International journal

Speech Genres

ISSN 2311-0759 (Online)
ISSN 2311-0740 (Print)

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Peeters B. APPLIED ETHNOLINGUISTICS is cultural linguistics, but is it CULTURAL LINGUISTICS?. Speech Genres, 2017, no. 1(15), pp. 37-50. DOI: 10.18500/2311-0740-2017-1-15-37-50

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Peeters Bert, The Australian National University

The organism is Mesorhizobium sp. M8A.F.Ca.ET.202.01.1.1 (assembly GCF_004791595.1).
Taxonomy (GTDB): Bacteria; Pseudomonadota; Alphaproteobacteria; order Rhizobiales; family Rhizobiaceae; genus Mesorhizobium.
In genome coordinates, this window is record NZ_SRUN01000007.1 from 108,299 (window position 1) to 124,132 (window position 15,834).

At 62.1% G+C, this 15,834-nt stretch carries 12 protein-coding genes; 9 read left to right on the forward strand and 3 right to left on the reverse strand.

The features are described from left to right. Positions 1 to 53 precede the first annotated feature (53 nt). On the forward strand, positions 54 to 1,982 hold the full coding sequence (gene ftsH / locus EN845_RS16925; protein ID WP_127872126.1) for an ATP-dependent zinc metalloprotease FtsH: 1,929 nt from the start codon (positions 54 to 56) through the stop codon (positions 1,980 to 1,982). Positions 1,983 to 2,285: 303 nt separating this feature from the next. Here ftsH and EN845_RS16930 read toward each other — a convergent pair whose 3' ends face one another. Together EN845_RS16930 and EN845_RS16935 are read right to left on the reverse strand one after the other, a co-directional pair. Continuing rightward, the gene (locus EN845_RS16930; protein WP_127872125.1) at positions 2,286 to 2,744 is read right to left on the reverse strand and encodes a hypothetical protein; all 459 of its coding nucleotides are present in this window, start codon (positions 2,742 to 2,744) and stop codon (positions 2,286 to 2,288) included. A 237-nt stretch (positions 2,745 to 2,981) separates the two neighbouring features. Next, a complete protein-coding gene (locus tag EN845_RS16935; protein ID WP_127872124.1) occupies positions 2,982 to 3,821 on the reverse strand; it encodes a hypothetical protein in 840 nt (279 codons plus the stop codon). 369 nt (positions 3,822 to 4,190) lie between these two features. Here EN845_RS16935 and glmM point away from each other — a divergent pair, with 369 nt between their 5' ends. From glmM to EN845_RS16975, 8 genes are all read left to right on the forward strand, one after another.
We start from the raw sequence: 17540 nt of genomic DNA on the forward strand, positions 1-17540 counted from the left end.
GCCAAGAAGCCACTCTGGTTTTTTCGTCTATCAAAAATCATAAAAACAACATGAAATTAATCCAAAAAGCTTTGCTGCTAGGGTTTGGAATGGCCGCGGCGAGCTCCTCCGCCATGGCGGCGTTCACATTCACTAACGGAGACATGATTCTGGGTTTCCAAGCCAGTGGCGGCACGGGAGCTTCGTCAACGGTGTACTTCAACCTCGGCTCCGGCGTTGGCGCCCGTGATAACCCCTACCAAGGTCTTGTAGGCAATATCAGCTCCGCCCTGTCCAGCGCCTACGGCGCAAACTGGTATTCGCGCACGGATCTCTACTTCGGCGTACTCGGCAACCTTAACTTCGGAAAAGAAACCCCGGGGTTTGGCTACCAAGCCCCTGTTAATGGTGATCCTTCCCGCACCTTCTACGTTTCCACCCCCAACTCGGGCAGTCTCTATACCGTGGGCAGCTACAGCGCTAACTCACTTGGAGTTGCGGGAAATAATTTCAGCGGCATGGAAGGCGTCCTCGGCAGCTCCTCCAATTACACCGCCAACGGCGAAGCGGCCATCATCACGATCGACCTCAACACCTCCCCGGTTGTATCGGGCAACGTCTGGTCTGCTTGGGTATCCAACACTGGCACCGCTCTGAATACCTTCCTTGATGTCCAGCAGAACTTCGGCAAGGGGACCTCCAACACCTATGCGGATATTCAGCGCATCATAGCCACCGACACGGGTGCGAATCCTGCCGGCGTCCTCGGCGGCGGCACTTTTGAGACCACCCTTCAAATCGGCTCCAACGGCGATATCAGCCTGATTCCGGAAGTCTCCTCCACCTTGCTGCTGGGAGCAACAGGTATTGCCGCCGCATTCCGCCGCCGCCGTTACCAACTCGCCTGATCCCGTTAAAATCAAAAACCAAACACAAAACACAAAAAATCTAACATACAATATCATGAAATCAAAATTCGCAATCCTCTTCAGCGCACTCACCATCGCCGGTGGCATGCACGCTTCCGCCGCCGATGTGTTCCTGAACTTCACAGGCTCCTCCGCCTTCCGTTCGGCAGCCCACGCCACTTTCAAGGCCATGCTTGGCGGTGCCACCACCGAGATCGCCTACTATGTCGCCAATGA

Recent years have witnessed a steady increase in occurrences of the label cultural linguistics, used to refer either to a broad field of scientific endeavor – which I suggest to call cultural linguistics (in lowercase) – or to a more narrowly defined framework within that field – which I suggest to call CULTURAL LINGUISTICS (in small capitals). The latter saw the light of day in 1996 but has become better known since Farzad Sharifian provided it with its current interdisciplinary base, replacing Gary Palmer’s term imagery with a more fitting alternative. Cultural conceptualizations are the tools CULTURAL LINGUISTICS uses to study aspects of cultural cognition and its instantiation in language. they include cultural categories, cultural metaphors, cultural schemas, and cultural models. Instances of these exist in all the languages of the world. Oddly enough, in CULTURAL LINGUISTICS, the term cultural value appears to be used rather sparingly, and not at all in a technical sense. This raises the question of whether any bridges can be built between CULTURAL LINGUISTICS, on the one hand, and APPLIED ETHNOLINGUISTICS, on the other. A recent by-product of the natural semantic metalanguage approach, APPLIED ETHNOLINGUISTICS (which is but one form of applied ethnolinguistics) was developed without reference to either CULTURAL LINGUISTICS or cultural linguistics and makes prolific use of the term cultural value, which it sees as absolutely fundamental to its endeavors. Close scrutiny reveals that, like APPLIED ETHNOLINGUISTICS, CULTURAL LINGUISTICS does acknowledge the importance of cultural values: it appears that detailed study of culturally specific categories, metaphors, schemas, and models may lead to a more precise understanding of the cultural values upheld in particular language communities. Nonetheless, there seems to be little prospect for an eventual amalgamation of the two frameworks. Rather, it is argued that APPLIED ETHNOLINGUISTICS is part of the broad field of cultural linguistics (lowercase), where, together with CULTURAL LINGUISTICS (small capitals), it is able to provide a useful methodology for the study of language and cultural values.


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